Accounts committee remains at impasse

After a relatively quiet meeting on mental health, the province’sPublic Accounts committee once again spiralled into bickering yesterday.

After a relatively quiet meeting on mental health, the province’s Public Accounts committee once again spiralled into bickering yesterday.

The committee convened yesterday morning to discuss the findings of Auditor General Jacques Lapointe’s audit into mental health care services. After two hours of questioning bureaucrats from the Department of Health, the committee turned to agenda matters.

But when Cape Breton North MLA Cecil Clarke attempted to read a letter from committee chair Diana Whalen into record, things became heated.

The letter, addressed to Speaker Charlie Parker, detailed grievances stemming from a June 9 meeting in which a surprise NDP motion cancelled testimonies from Nova Scotia Gaming Corporation executives scheduled for the following week.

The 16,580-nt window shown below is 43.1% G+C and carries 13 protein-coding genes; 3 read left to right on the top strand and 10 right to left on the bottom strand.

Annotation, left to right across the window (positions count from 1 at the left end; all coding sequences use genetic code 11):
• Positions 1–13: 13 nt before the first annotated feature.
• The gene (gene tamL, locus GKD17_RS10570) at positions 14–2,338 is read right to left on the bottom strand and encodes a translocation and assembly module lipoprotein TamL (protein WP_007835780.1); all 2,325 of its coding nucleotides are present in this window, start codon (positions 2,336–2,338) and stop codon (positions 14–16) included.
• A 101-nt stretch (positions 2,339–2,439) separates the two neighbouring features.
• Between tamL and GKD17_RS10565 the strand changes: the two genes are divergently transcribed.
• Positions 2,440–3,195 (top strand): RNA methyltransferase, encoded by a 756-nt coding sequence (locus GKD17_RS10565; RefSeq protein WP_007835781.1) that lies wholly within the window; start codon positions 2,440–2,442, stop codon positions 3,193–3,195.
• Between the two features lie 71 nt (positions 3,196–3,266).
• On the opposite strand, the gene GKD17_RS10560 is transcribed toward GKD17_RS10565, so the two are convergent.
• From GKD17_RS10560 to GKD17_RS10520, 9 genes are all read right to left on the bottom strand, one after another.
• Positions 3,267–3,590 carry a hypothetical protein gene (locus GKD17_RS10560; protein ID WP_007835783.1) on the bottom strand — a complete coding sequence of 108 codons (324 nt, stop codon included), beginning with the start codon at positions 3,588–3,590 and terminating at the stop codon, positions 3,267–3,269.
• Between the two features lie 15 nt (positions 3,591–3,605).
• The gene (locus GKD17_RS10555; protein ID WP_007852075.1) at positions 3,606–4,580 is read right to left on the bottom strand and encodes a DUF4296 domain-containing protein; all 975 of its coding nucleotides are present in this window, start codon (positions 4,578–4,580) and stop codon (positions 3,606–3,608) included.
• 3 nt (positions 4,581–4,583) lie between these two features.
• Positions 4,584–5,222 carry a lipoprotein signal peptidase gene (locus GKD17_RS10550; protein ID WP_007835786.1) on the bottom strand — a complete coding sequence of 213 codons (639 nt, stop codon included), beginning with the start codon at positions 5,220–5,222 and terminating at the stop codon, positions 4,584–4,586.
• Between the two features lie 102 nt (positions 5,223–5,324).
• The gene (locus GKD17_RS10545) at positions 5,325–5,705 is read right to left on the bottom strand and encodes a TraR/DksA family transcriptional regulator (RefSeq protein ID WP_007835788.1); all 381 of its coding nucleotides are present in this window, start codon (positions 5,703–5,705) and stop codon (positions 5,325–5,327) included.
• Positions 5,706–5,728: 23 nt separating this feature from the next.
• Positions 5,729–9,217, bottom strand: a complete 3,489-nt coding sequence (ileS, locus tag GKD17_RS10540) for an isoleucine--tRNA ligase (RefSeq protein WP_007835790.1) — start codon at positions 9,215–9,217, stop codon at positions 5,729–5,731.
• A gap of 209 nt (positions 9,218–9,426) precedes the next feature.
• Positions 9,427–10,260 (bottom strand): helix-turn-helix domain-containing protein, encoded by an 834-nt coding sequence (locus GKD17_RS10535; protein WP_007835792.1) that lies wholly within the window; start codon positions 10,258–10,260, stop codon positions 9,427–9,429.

“This is clearly a case where the work of the legislature is being obstructed,” read Clarke, who stormed out of the June 9 meeting in protest. “This is an affront to the efficiency and effectiveness of the House of Assembly ... it has diminished the intended scope and power of this committee.”

Clarke then brought forward a motion to formalize what he called an informal consensus between the three party leaders, who met Tuesday in hopes of resolving the Public Accounts impasse.

Clarke’s motion would re-establish the subcommittee responsible for setting Public Accounts agenda, as well as prohibit voting to change the agenda without a consensus of the entire committee.

But the NDP’s Leonard Preyra, deputy chair of the committee, said no parliamentary system would allow a subcommittee to dictate the agenda of a committee.

Any item that’s recommended by a subcommittee is just that: A recommendation, said Preyra. There’s no agreement in the world that can change that ... it is a well-established principle of parliamentary government, he said.

After almost an hour of back and forth, Cumberland South MLA Murray Scott made a motion to adjourn, putting the committee almost exactly where it was two weeks ago.

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